Two Wells Fargo subsidiaries were ordered to pay a total of more than $2 million due to supervisory failures regarding the switching of customers’ variable annuities, the Financial Industry Regulatory Authority (FINRA) announced Sept. 2.
Wells Fargo Clearing Services and Wells Fargo Advisors Financial Network must pay more than $1.4 million in restitution, plus interest, to approximately 100 customers who incurred unnecessary surrender fees and upfront sales charges when their variable annuities were switched. The firms also must pay an additional $675,000 in fines, with Wells Fargo Clearing Services paying $625,000 and Wells Fargo Advisors Financial Network making up the other $50,000.
“Firms must have a reasonable supervisory system in place to detect potentially unsuitable switches,” said Jessica Hopper, executive vice president and head of FINRA’s Enforcement Department, in a press release. “Wells Fargo failed to meet this standard.”
According to FINRA, from January 2011 through August 2016, Wells Fargo “failed to establish and maintain a supervisory system and failed to enforce written supervisory procedures (WSPs) that were reasonably designed to achieve compliance with FINRA’s suitability rule as it pertains to switches from variable annuities to investment company products.” As a result, Wells Fargo violated NASD Rule 3010, FINRA Rule 3110, and FINRA Rule 2010.
Despite directives in the firm’s WSPs that “qualified supervisors” review the suitability of any product switch by “considering the comparative costs associated with the new and existing investments, and the comparative features and benefits of both investments,” FINRA said, “Wells Fargo failed to ensure that such reviews happened when its representatives recommended that customers switch from a variable annuity to an investment company product.”
Additionally, according to FINRA, “Wells Fargo’s procedures also required the firms to send switch letters to clients, which would have confirmed customers’ understanding of the transaction, as well as related risks and expenses.” However, switch letters to affected customers were never sent.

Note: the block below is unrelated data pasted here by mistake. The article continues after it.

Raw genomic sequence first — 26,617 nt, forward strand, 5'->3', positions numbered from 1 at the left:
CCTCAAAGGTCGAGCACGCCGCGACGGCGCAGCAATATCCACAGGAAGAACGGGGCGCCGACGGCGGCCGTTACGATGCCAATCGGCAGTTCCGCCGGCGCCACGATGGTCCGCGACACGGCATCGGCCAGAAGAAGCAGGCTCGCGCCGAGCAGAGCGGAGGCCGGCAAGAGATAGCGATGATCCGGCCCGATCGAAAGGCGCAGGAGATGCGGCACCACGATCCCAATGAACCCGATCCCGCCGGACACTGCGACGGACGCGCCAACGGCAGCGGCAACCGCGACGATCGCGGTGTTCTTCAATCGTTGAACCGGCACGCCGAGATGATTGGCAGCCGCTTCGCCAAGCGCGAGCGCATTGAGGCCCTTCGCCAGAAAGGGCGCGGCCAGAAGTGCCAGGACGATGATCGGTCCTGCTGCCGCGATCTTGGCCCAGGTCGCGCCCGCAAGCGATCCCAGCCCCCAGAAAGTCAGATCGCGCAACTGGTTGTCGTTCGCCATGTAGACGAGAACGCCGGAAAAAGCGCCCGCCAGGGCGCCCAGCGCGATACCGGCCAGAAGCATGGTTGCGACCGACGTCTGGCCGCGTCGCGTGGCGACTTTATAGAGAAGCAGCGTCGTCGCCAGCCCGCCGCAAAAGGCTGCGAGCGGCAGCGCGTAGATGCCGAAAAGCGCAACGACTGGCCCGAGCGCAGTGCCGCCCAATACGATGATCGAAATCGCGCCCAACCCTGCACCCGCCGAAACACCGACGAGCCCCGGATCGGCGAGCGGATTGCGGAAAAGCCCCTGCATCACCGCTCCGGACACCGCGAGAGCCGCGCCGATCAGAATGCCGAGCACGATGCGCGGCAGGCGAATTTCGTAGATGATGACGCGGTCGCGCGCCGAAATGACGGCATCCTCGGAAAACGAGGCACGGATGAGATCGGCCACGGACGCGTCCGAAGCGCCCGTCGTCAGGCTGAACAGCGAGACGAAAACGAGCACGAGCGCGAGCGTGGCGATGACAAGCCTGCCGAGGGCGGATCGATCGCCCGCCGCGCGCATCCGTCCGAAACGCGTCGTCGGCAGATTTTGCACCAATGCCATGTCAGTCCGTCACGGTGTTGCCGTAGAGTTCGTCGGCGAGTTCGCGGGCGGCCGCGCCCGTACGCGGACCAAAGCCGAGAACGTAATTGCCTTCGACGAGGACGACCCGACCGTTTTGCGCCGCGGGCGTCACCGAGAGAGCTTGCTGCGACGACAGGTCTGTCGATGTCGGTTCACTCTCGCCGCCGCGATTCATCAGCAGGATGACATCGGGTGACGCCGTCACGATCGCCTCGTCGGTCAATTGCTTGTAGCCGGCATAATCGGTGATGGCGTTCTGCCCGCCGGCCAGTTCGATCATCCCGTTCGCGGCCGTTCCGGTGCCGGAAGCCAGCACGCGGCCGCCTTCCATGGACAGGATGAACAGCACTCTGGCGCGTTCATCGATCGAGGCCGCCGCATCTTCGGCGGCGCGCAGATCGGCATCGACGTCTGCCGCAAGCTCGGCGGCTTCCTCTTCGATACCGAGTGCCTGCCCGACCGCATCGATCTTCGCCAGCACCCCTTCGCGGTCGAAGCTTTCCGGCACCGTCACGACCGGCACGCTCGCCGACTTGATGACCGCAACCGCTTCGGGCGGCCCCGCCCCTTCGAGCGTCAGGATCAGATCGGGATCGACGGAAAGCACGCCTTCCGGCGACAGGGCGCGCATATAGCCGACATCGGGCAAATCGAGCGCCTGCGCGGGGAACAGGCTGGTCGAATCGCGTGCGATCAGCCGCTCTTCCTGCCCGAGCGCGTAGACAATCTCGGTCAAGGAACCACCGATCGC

In settling this matter, Wells Fargo neither admitted nor denied the charges but consented to FINRA’s findings. FINRA noted these firms in August 2016 “took several steps to improve their supervision of switches involving variable annuities, including developing a switch alert to identify when the proceeds from a variable annuity liquidation are used to purchase an investment company product.”
In a separate action, FINRA on Aug. 28 ordered Wells Fargo to pay a fine of $350,000 and restitution of $201,498, plus interest, also having to do with supervisory failures. “Between November 2012 and October 2015, two former firm representatives—Charles Frieda and Charles Lynch—recommended that many of their customers invest a substantial portion of their assets at Wells Fargo in four high-risk energy securities,” FINRA said. “The representatives’ conduct generated multiple red flags regarding overconcentration in their customers’ account that raised suitability concerns that Wells Fargo failed to reasonably investigate.”
Consequently, the firm failed to reasonably supervise the activities of Frieda and Lynch, violating NASD Rule 3010(a) and FINRA Rules 3110(a) and 2010. “Because of Frieda and Lynch’s recommendations, 70 of their customers lost a total of more than $10 million when prices of energy securities prices plummeted in 2014 and 2015,” FINRA said.